can you sleep on your side in a sleeping bag? tips and tricks

sleeping bag

sleeping on your side can be a little tricky if you are a side sleeper because most sleeping pads are narrow and thin and most sleeping bags are very confined and tight.

And for me, it was a struggle especially at first when I didn’t have the sleeping pad and the sleeping bag I use now.

Anyways after years of camping and some terrible nights in the tent, I have some cool tips and tricks you can use if you when camping as a side sleeper.

The first thing I want you to understand is, it is usually a bunch of things together that make a comfortable sleeping set-up, the width of the sleeping pad, the thickness how much you inflate it, does it slid around, and many more.

so if you want the best night’s sleep, you should work on the small things and trust me they will add up to give a very noticeable difference

So, how to sleeping on your side in a sleeping bag

First, Don’t inflate your sleeping pad firmly

Back in the days I use to inflate my sleeping pads rock hard, and that was wrong. Side sleepers will see a huge improvement from a sleeping pad that is more flexible and soft.


Side sleepers have two pressure points on which most of the body’s weight will rest on. The pressure points are the hip and the shoulder, Which means you want a sleeping pad that can support your body’s weight evenly.

So when it comes to the curves of your body, firm sleeping pads can cause heavy presssere points while softer sleeping pads tend to be more forgiving.

so what you should do is after inflating your sleeping pad lay on it and slowly let out air until it conforms to your body. Your hip and shoulder should dip down into the pad until you’re an inch or so off the ground.

Use a spoon-shaped sleeping bag

sleeping bags

As a side sleeper the biggest thing you should consider before buying a sleeping bag is the shape, it is the biggest factor in deciding whether a sleeping bag is comfortable or not.

When it comes to shape you have three choices, mummy, rectangular, and spoon. as a side sleeper you want something that is wide at the shoulder, around the hip area, and around where your knees bend.

For years I use to alternate between mummy sleeping bags and rectangular shaped sleeping bags both of them have their own advantages and disadvantages.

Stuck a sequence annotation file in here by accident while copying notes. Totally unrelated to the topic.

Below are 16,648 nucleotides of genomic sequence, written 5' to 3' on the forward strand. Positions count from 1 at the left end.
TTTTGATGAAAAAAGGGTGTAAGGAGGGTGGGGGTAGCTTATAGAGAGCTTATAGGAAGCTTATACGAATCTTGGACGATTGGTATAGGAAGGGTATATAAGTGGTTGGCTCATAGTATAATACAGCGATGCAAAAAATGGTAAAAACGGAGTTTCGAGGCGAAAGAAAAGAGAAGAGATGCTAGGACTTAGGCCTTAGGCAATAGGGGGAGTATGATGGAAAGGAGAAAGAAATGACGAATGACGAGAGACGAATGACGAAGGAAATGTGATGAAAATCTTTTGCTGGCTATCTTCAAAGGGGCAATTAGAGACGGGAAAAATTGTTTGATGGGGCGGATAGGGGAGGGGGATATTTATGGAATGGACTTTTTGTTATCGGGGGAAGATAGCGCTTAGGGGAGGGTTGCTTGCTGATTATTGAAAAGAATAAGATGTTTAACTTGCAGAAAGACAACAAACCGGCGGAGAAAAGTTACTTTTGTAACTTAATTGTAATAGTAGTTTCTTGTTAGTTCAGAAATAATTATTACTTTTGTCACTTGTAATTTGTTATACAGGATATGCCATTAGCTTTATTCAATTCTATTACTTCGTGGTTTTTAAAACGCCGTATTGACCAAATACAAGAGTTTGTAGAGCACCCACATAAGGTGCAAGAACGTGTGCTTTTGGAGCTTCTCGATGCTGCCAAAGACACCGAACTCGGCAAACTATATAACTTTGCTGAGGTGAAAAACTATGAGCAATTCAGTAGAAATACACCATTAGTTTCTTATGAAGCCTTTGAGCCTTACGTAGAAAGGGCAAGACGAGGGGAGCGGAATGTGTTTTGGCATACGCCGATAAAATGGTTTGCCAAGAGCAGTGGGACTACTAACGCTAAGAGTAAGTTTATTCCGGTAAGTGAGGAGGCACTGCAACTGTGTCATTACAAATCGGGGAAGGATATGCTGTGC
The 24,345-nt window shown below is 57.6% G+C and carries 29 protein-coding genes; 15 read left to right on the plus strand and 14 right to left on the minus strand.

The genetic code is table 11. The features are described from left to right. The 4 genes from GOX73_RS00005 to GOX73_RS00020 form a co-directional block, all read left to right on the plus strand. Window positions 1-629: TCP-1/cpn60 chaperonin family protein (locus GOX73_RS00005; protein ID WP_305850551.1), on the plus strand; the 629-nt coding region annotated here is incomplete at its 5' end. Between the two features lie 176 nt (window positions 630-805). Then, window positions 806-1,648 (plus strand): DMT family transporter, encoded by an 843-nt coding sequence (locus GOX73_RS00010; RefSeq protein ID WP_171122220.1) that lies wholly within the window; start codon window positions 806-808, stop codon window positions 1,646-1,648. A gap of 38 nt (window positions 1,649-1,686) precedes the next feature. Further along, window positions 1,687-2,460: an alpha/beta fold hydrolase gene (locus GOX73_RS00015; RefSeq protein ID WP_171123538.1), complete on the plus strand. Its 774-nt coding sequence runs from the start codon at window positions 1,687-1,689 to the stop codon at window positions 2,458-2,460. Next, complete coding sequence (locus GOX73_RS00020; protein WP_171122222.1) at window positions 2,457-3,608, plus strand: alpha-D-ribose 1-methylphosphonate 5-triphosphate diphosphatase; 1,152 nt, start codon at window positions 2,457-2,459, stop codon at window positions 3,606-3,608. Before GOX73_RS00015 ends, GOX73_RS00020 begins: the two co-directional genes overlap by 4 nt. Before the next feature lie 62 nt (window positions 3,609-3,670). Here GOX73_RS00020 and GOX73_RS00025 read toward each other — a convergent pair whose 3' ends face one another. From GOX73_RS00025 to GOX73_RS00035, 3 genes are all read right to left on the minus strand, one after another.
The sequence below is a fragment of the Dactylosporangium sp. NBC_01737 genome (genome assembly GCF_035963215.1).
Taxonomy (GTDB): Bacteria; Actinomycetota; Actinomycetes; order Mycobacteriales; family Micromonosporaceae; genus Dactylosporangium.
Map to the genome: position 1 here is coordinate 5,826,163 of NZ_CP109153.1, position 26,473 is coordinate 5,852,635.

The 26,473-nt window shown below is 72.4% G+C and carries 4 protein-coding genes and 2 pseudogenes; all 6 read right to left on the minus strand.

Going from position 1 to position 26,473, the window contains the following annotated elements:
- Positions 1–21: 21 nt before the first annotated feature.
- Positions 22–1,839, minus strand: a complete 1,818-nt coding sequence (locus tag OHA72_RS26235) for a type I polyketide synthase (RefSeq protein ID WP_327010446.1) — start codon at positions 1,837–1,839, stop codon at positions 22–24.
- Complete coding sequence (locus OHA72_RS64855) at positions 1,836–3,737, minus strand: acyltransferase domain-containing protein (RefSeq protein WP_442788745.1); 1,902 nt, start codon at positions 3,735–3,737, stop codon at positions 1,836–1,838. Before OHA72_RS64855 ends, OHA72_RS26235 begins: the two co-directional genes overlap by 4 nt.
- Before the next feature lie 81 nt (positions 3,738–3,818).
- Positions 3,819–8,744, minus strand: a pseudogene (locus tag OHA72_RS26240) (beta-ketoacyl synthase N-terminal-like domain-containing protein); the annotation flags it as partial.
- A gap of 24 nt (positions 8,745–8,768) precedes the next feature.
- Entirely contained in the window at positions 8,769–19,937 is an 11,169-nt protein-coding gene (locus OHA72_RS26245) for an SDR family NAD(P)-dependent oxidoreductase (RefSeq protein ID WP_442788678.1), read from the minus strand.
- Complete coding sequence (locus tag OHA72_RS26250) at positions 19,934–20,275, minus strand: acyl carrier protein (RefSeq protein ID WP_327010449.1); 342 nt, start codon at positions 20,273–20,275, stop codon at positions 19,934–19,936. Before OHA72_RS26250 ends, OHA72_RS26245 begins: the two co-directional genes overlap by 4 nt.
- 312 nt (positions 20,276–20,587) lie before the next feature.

Mummy sleeping bags are usually warm and cozy but they are horrible for side sleepers, on the other side rectangular sleeping bags are very relaxed but you will lose a large amount of heat and they usually hold a big space in your backpack

Then I came across spoon-shaped sleeping bags and they were a game-changer.

The have the best qualities of rectangular and mummy sleeping bags which makes the perfect for side sleepers.

However they tend to be a little expensive.

Get the right pillow

I usually need a very thin pillow when I am sleeping on my bed, however when I am sleeping in a sleeping bag i prefer to use bigger pillows

Some, sleeping pads like Sea to Summit Ether Light XT(which I will come in a moment) come with a pretty big pillow and place to stick the pillow on to which I find to be good because I move a lot when I sleep and I end up pushing the pillow of the sleeping pad. If your sleeping pad doesn’t come with a pillow you can get one from Amazon for like $10.

So, you basically want a pillow that fills the crevice between your shoulder and mattress. If your pillow isn’t the right height it can really decrease the quality of your sleep

The bigger the sleeping bag the better

Absolutely! size of the sleeping bag is the second thing you have to give attention to when you are a side sleeper trying to get a good fit sleeping bag, if you usually buy a regular size sleeping bag going one size up can be great.

Horizontal or vertical baffles?

Most side sleepers including me don’t like vertical baffles on sleeping pads beacuse they keep you from moving freely, on top of that the ends of the sleeping pad will curl up and you will look like you are sleeping in a taco, and so I highly recommend you get a sleeping pad with horizontal baffles.

Does the thickness of the sleeping pad matter?

Thickness is probably what matters the most in a sleeping pad, it’s like the thicker the better.

Side sleepers have two pressure points on which most of the body’s weight will rest on. The pressure points are the hip and the shoulder, Which means you want a sleeping pad that can support your body’s weight evenly, So I would say a sleeping pad that thinner than 2.5 inches is a no no!

The wider the better

Another very important thing for side sleepers is the width of the sleeping pad, I mean unlike back sleepers or stomach sleepers we side sleepers can’t get away with a 20-inch sleeping pad, it has to be something 25 inches or wider. The reason is simple we move a lot when we sleep and we also curl our legs too which means we need more room.

Packing size

If you have been on camping trips before you already know how important packing size is, especially among backpackers, because it is all about saving space when it comes to packing.

Luckily most sleeping pads don’t occupy that much space, an average sleeping pad is about 18 ounces. Expensive sleeping pads tend to be smaller and vise versa. Without further say let’s get straight to it.

These are the best sleeping pads for side sleepers:

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